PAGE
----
Monday, September 5, 2011

Zemial - In Monumentum (2006)

Despite the fact that it took a decade to manifest, I did not initially warm to the Zemial sophomore In Monumentum. Its epic, plodding pace seemed somehow vapid and discontented, and its style was a clear deviation from much of what the band had created in the past, honing in on a mesh of simplistic black and heavy metal that felt like a midway point between Bathory (Hammerheart, Twilight of the Gods) and something like Manowar. However, we all make a few mistakes in our time, and I couldn't be happier that this was one of mine. It's hardly a cult classic for all the ages, but through the years I've come to actually appreciate this record: consistent and dynamic as it gently thunders through its historical lyrical concepts.

For such a simple set of compositions, they put a lot into this. Archon Vorskaath's vocals are a crumbling, decrepit specter of loss and fell glories, and the guitars trod along with the same assured bombast you'd expect of mid-era Bathory, later Immortal/Demonaz, or perhaps even a little tint of Tiamat (Clouds) and Therion (Lepaca Kliffoth, Theli). A good dose of airy reverb to make the material seem even more grandiose, and liberal use of synthesizers and acoustic guitars that give it that almost 'Viking' flair. However, lyrically Zemial delves into its own country's past, with tributes to the 300/Battle of Thermophylae ("H TAN Η ΕΠΙ ΤΑΣ") and the battle of Gods and Titans so fundamental to Greek mythology ("March of the Giants").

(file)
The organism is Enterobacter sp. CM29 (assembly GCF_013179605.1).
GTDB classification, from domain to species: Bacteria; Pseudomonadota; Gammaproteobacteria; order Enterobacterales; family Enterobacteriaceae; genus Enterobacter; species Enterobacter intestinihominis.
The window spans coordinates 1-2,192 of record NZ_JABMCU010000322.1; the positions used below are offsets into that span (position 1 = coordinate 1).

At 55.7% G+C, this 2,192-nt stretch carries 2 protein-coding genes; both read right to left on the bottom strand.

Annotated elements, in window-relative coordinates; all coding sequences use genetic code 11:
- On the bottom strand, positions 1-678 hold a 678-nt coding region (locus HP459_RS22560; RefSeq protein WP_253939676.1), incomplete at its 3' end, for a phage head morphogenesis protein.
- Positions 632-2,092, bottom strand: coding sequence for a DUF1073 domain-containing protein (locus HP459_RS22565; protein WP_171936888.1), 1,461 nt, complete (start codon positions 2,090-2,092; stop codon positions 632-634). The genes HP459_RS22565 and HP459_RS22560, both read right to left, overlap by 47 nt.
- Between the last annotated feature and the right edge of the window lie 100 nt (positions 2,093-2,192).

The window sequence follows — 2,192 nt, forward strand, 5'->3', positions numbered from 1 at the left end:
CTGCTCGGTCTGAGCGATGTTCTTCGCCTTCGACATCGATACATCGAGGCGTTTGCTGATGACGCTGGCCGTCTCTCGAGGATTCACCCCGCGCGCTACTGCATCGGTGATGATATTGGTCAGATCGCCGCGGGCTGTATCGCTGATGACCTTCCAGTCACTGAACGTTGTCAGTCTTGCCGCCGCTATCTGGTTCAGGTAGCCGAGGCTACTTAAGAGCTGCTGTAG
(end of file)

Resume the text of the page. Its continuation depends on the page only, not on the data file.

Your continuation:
The entirely of the experience is well structured, from the slower, steadied material ("For a Fallen One") to the more upbeat aggression ("Riddle"), even allowing the listener a breather with the glistening acoustic instrumental "Remembering Those Lost". Each melody and synthesizer is well bred to accompany its minimal rhythmic substrate, and there's also a good variation to the track lengths which never crosses the threshold of tedium, even in the nearly 8-minute finale "In Monumentum/Stone of the Ages". The production is polished without feeling overburdened by its glorious epicenter of atmosphere, and the lyrics are about what you'd expect. In terms of a comparison to For the Glory of UR, it succeeds for wholly different reasons. That was more of a traditional black metal effort, while this is more for the pagan/epic sect. Not the first album of its type that I'd immediately break out for a fix of barbarous antiquity, but where I might have given this an average grade upon first exposure, it's gradually grown upon me.

Verdict: Win [7.75/10]
(hold the ground and fight, we'll meet in Hades by tonight!)

No comments: